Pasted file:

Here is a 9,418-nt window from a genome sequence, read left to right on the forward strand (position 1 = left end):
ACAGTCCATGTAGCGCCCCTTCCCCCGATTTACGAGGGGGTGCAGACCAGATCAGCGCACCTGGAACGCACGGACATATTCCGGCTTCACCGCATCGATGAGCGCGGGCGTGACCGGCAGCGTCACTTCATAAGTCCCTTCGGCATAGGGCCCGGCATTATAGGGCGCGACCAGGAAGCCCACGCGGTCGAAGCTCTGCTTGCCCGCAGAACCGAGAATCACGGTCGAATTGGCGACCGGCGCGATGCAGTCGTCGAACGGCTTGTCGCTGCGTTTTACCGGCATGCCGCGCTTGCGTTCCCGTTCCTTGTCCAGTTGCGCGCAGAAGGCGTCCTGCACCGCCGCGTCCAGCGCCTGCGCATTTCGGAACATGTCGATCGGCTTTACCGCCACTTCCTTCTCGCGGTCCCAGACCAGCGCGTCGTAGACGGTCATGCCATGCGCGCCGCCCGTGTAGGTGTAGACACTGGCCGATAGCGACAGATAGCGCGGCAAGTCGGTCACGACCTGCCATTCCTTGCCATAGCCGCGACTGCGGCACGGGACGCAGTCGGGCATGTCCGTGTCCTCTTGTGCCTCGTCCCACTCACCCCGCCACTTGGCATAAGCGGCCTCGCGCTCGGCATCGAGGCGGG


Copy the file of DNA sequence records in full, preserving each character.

Here is a 9,418-nt window from a genome sequence, read left to right on the forward strand (position 1 = left end):
ACAGTCCATGTAGCGCCCCTTCCCCCGATTTACGAGGGGGTGCAGACCAGATCAGCGCACCTGGAACGCACGGACATATTCCGGCTTCACCGCATCGATGAGCGCGGGCGTGACCGGCAGCGTCACTTCATAAGTCCCTTCGGCATAGGGCCCGGCATTATAGGGCGCGACCAGGAAGCCCACGCGGTCGAAGCTCTGCTTGCCCGCAGAACCGAGAATCACGGTCGAATTGGCGACCGGCGCGATGCAGTCGTCGAACGGCTTGTCGCTGCGTTTTACCGGCATGCCGCGCTTGCGTTCCCGTTCCTTGTCCAGTTGCGCGCAGAAGGCGTCCTGCACCGCCGCGTCCAGCGCCTGCGCATTTCGGAACATGTCGATCGGCTTTACCGCCACTTCCTTCTCGCGGTCCCAGACCAGCGCGTCGTAGACGGTCATGCCATGCGCGCCGCCCGTGTAGGTGTAGACACTGGCCGATAGCGACAGATAGCGCGGCAAGTCGGTCACGACCTGCCATTCCTTGCCATAGCCGCGACTGCGGCACGGGACGCAGTCGGGCATGTCCGTGTCCTCTTGTGCCTCGTCCCACTCACCCCGCCACTTGGCATAAGCGGCCTCGCGCTCGGCATCGAGGCGGG